Showing posts with label Sebastian Koch. Show all posts
Showing posts with label Sebastian Koch. Show all posts

Saturday, 16 February 2013

A Good Day to Die Hard

Twenty-five years since the beginning of the terrific Die Hard trilogy and nearly six years after the quite frankly terrible Die Hard 4.0 (you know, like computers) John McLane (Bruce Willis) is back for a fifth instalment of Dying Hard but not actually ever dying ever. As with a lot of tired, out of ideas sequels, Die Hard 5 takes place outside the US and finds our hero in MosCOW on the trail of his wayward son Jack (Jai Courtney) who he learns is due in a Russian Court on a murder charge. What John doesn’t realise however is that Jack is in fact a CIA Agent, working undercover to protect a political prisoner (Sebastian Koch) who has a highly sensitive file on a high ranking Russian Politician.

A Good Day to Die Hard tries its best to construct a story worthy of the original trilogy and even springs a surprise twist but nothing can mask that fact that this movie is boring. Dull, dull, stare, drive, BOOM!, guns, dull, talk, father-son, dull, driving, radiation, BOOM! BOOM! Hahaha, end. There is an incredibly tortured father-son relationship thing which gets dragged out for far too long and some stuff about Uranium but for the most part Die Hard 5 is just another run of the mill action shooter with far too much money to play with and not enough inventiveness.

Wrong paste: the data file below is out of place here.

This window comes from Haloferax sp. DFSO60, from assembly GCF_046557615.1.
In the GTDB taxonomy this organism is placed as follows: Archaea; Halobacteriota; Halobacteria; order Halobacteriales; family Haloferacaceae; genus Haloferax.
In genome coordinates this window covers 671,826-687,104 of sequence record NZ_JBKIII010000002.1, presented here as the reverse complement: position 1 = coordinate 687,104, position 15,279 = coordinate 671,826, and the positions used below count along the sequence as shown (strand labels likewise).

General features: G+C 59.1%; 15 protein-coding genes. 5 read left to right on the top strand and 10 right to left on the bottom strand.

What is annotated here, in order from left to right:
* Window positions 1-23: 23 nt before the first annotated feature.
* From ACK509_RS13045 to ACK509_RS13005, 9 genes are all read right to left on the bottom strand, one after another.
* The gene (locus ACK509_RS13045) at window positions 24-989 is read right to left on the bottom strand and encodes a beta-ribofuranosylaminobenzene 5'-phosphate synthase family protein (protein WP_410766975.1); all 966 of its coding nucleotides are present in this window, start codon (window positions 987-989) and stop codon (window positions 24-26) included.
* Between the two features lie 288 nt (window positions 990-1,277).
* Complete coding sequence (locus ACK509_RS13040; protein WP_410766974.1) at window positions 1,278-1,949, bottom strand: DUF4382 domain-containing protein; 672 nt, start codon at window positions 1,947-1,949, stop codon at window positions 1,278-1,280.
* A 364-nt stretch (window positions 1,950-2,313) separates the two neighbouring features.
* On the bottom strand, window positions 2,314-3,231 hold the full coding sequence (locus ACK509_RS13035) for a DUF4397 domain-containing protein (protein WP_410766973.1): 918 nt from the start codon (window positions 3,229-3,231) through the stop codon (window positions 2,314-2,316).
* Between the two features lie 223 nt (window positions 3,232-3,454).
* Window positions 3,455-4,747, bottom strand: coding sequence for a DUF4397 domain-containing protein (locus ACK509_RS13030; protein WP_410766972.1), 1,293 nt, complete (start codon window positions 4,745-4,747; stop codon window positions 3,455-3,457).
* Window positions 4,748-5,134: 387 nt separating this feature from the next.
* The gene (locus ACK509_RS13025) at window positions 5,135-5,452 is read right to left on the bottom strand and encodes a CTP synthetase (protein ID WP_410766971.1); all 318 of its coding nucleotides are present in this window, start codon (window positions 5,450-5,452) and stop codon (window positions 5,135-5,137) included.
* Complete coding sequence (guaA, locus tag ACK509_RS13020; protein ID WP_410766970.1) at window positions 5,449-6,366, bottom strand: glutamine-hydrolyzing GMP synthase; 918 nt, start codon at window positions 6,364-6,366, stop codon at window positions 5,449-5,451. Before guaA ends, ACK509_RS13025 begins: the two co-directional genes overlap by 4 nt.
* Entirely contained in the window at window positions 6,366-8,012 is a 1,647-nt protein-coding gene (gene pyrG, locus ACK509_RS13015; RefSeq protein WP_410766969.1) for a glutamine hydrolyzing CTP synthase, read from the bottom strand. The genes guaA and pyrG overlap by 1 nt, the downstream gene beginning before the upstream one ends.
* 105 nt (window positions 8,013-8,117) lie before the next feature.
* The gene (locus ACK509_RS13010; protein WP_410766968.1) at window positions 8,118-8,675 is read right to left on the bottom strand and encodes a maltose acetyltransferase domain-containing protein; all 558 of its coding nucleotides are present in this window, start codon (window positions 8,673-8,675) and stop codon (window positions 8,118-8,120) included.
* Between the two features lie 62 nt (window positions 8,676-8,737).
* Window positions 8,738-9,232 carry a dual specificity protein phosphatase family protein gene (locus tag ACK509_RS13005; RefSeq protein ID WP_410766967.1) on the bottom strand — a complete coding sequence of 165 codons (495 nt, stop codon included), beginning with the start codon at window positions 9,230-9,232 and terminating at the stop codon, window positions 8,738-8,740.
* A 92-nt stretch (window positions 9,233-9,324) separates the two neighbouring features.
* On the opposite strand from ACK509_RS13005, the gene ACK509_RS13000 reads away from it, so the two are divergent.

Sunday, 4 November 2012

Black Book

Paul Verhoeven’s tale of injustice, romance, duplicity and war is one of just a handful of films I’ve watched twice this year. I saw it first in early January and was blown away by the story and acting and jumped at the chance to watch it for a second time. Carice van Houten, best known to English speaking audiences as fiery Priestess Melisandre in Game of Thrones plays a young Jewish woman in hiding from the Nazis in the Dutch countryside towards the end of the Second World War. After her hiding place is destroyed and following a traumatic encounter with the Germans she joins the Dutch resistance, going undercover inside the German Headquarters in The Hague where she agrees to seduce the local commander (Sebastian Koch - The Lives of Others).